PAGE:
- Son, Howard William West, born April 20, 1937, Everett, Washington.
- The West family lived at Sholtes, Washington. He was on a light ship, the Swift Shore Light Ship, with six weeks on the ship and three weeks off home. He lived next door to Madge (Smathers) McClure, his step-sister.
- Circa 1939, the West family moved to Friday Harbor, Washington, on San Juan Island, to supervise the lighthouse.
- In 1945, the moved family to The Dalles, Oregon, where Howard tended the river lights (aids to navigation), in the Coast Guard Ship, the Lollipop (possibly nickname). This is the only evidence we have from a story by my father that the family lived in The Dalles, but it makes sense as Reta June married and raised her children there. Currently seeking military reports to support this information.
- Circa 1947/48 transferred to Seattle to the ship, Watusis (Watchusus?), Destroyer Escort Class. Left family behind in The Dalles, Oregon.
- Wife, Faye Vaughn, died 1949 of heart attack, possibility of also compilations from obesity and diabetes. She was sick for at least one year before her death, and spent a lot of time in the Marine Hospital in Seattle, where she died. Death certificate credits death as Bilateral Massive Pulmonary Embolism, a complication of obesity and heart disease. Son believes they forced her to lose weight too fast, which put tremendous pressure on her heart, strained by polio as a child and too many years extremely obese. Body was buried in The Dalles, Oregon.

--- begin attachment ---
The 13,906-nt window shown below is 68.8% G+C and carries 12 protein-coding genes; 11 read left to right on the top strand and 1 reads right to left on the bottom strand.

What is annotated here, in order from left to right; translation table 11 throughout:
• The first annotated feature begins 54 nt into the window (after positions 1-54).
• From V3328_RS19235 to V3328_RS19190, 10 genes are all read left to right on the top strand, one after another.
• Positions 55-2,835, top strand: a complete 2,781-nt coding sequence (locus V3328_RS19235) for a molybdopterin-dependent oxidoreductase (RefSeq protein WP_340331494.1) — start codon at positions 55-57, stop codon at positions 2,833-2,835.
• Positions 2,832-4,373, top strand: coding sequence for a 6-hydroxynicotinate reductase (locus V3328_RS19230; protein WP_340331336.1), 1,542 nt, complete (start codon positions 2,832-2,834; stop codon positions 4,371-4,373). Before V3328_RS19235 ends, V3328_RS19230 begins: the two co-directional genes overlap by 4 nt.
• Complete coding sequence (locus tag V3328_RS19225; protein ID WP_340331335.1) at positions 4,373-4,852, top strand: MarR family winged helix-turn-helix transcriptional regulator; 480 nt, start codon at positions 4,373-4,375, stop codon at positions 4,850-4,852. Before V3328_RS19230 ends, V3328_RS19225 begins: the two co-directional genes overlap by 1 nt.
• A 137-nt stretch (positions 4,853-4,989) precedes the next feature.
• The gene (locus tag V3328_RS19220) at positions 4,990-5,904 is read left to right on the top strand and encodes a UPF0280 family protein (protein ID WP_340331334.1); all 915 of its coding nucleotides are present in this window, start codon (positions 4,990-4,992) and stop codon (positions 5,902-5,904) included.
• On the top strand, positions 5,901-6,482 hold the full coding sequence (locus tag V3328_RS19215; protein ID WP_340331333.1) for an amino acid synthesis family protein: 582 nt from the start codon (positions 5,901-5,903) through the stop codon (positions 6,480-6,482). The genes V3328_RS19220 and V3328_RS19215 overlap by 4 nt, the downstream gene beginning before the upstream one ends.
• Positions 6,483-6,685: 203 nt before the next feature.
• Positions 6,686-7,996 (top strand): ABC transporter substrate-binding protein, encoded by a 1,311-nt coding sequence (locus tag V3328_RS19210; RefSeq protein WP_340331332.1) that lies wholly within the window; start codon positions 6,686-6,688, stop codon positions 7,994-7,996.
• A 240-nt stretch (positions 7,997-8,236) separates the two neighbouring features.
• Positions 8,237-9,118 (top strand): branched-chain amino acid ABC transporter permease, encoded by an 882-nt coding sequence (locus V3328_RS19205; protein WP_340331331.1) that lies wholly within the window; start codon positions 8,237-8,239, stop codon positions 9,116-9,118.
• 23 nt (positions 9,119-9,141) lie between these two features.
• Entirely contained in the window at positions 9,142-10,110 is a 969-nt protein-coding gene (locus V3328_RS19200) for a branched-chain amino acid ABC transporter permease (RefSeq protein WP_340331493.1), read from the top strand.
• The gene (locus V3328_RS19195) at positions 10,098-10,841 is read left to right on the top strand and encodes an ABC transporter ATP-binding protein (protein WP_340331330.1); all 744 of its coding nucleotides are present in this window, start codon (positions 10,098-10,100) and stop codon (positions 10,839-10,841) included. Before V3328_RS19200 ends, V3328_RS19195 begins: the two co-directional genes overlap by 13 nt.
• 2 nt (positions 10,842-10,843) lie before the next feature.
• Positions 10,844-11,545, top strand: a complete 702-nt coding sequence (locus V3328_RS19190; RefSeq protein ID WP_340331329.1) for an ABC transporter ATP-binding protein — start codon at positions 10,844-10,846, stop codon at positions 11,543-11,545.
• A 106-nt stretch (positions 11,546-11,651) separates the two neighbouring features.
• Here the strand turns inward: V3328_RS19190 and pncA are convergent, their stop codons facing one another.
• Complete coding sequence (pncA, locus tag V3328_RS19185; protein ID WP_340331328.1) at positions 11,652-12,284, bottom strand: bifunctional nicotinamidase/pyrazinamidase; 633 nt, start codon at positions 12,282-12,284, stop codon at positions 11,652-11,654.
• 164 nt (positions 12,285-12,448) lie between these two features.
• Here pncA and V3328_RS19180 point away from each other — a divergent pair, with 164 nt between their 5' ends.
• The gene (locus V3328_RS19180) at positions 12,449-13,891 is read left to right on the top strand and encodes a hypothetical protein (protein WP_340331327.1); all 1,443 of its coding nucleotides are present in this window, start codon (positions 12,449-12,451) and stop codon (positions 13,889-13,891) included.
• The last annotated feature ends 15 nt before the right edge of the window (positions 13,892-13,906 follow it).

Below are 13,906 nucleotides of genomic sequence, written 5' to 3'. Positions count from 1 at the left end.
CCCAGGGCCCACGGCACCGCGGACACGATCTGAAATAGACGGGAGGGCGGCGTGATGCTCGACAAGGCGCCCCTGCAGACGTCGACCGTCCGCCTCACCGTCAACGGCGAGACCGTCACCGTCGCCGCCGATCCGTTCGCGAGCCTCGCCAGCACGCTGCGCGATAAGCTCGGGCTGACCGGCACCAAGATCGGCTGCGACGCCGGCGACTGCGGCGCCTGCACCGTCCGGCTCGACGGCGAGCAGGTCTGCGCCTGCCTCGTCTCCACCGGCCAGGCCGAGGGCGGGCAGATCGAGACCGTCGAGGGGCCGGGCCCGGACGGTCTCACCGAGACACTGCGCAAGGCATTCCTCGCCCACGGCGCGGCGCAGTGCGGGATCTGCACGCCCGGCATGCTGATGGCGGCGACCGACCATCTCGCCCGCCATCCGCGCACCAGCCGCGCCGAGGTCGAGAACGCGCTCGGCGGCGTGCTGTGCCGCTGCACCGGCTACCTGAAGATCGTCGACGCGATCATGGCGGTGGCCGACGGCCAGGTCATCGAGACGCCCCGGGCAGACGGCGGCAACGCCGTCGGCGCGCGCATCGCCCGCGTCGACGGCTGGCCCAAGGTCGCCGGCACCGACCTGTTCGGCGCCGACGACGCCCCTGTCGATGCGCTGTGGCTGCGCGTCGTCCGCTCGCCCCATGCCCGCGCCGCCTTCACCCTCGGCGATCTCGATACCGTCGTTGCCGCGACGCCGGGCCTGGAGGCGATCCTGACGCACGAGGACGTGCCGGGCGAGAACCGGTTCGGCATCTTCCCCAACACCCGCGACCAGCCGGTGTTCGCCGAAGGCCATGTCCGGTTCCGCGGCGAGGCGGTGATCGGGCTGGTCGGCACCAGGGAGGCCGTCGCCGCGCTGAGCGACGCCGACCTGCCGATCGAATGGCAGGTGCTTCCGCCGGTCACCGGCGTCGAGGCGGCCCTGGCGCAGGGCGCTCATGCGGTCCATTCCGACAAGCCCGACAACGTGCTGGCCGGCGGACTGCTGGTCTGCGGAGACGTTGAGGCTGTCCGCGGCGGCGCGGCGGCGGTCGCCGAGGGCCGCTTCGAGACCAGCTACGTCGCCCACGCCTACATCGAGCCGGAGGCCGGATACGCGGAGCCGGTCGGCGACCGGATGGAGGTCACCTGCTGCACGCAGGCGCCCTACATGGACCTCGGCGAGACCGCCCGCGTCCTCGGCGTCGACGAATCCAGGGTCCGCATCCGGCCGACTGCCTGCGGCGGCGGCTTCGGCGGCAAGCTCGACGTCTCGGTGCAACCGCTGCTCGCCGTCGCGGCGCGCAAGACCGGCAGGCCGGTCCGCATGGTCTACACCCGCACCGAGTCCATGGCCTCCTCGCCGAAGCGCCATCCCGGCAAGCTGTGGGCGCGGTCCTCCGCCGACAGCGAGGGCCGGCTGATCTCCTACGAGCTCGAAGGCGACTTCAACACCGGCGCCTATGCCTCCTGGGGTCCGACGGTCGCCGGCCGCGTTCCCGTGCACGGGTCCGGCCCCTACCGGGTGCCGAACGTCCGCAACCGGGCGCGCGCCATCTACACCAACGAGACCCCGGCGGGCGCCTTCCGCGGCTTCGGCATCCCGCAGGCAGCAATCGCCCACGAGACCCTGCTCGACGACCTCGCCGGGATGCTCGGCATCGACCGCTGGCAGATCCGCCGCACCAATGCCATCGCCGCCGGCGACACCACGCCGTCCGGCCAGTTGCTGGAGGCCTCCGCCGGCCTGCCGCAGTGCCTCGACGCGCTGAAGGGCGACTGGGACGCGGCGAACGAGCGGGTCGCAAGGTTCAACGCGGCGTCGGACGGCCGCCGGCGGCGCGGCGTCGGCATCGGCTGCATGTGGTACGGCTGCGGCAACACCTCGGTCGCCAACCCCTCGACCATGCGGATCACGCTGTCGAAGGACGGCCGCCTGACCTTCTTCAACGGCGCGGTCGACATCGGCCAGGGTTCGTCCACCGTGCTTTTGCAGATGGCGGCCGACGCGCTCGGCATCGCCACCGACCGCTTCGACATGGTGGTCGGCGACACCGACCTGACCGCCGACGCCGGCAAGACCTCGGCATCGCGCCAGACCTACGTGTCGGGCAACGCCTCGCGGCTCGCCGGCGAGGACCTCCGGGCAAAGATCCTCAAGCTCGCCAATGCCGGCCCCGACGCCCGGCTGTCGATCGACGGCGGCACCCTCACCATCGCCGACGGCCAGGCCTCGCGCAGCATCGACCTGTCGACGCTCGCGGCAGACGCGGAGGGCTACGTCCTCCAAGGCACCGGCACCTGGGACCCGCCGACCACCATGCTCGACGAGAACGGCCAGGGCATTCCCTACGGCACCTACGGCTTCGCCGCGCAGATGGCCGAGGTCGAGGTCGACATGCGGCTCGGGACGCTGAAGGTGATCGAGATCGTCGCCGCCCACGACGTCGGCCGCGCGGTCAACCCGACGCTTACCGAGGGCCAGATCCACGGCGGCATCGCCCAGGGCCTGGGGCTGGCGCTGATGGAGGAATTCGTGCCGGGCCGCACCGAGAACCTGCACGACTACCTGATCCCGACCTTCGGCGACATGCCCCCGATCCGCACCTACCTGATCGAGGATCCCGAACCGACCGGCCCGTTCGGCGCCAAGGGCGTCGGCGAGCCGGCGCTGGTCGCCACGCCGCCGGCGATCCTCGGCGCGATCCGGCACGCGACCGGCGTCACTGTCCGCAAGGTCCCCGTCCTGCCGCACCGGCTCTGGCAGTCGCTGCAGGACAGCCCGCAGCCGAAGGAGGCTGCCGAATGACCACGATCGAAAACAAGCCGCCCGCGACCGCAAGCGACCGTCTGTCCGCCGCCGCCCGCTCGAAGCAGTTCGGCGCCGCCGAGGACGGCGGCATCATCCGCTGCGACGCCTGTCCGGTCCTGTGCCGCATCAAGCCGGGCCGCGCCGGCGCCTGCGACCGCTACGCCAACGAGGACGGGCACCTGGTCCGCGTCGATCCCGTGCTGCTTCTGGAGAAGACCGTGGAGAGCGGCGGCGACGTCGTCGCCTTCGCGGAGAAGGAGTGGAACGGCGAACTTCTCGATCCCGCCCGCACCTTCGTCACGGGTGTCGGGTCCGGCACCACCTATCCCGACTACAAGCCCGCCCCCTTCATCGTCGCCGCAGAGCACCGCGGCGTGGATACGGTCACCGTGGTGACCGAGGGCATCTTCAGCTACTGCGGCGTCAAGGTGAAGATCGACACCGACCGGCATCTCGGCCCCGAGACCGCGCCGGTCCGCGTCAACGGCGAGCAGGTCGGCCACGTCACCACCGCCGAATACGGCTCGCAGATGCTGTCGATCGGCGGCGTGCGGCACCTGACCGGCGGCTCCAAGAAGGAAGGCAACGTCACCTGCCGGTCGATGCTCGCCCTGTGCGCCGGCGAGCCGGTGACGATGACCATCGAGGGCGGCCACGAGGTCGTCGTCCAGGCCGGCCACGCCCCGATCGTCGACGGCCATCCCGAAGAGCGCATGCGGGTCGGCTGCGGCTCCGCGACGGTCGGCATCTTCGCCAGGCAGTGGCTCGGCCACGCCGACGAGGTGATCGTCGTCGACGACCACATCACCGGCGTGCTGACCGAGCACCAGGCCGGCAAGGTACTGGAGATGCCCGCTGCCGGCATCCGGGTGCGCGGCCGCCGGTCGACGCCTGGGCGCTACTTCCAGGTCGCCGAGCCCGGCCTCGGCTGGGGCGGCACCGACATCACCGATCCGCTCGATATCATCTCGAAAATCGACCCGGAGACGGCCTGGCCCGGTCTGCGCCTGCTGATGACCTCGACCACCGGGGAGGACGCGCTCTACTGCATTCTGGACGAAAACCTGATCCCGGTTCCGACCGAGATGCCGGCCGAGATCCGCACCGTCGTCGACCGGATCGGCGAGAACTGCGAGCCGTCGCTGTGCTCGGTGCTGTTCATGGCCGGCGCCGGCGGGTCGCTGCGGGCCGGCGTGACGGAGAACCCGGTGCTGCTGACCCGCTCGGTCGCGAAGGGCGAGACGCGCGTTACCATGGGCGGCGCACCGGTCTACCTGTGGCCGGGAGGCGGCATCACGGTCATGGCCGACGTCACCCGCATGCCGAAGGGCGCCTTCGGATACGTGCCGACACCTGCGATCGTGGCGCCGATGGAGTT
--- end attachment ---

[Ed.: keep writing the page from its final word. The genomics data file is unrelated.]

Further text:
- Howard Sr. returned to duty in Seattle immediately, leaving son, Howard, with sister, June, and her new husband and baby, Rochelle.
- Met and married Ana Mae Larmar of Ritzville, Washington, in October 1949.
- In 1952, after three years of marriage to his new wife, returned for Howard Jr. and brought him to Seattle, Washington, where they lived on Valley Street, on Queen Anne Hill.
- In 1952, the family moved to Illwaco, Washington, to man the Northhead Lighthouse. Howard Sr. suffered several heart attacks, and the family moved back to Seattle, setting up home at the base of Queen Anne Hill, at one block off Mercer on First Avenue West (second house in from Mercer – a Safeway Grocery Store sits there now). Howard Sr. worked for Boeing for a short time and then applied for the Core of Engineers, and moved to Camp Hayden in Port Angeles, Washington, and then was moved to Hudson Point, Port Townsend, Washington, then moved to Whidbey Island, Washington, on various jobs. Ana Mae and Howard Jr stayed in Seattle so the teenager could complete his high school education.
- Unemployment documents find him in Port Angeles, Washington, in 1956-1957.
- March 23, 1962, Howard Sr. and Anna Mae moved to Chief Joseph Dam, Bridgeport, Washington, where he worked as a guard. The date is remembered because his grandson through Howard Jr. was born on that date and they didn’t stop in to welcome the new member to the family as they passed through on their way to Eastern Washington. Howard Jr. had gotten special permission from the military hospital to permit his father to visit the newborn, and he was a no show.
- Most summers until Howard Sr’s death, Howard Jr and his family would travel to Bridgeport to visit Howard Sr. and Anna Mae in their mobile home in the desert, surrounded by cherry, plum and other fruit trees.